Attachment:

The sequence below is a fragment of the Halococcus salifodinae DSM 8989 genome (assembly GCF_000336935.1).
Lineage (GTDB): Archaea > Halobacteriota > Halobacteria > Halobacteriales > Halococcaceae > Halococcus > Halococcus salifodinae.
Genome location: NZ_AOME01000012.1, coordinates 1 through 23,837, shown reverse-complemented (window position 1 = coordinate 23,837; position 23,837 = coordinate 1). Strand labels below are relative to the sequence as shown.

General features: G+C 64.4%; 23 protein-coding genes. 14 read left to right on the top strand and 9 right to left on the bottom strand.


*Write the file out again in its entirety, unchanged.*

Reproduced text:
The sequence below is a fragment of the Halococcus salifodinae DSM 8989 genome (assembly GCF_000336935.1).
Lineage (GTDB): Archaea > Halobacteriota > Halobacteria > Halobacteriales > Halococcaceae > Halococcus > Halococcus salifodinae.
Genome location: NZ_AOME01000012.1, coordinates 1 through 23,837, shown reverse-complemented (window position 1 = coordinate 23,837; position 23,837 = coordinate 1). Strand labels below are relative to the sequence as shown.

General features: G+C 64.4%; 23 protein-coding genes. 14 read left to right on the top strand and 9 right to left on the bottom strand.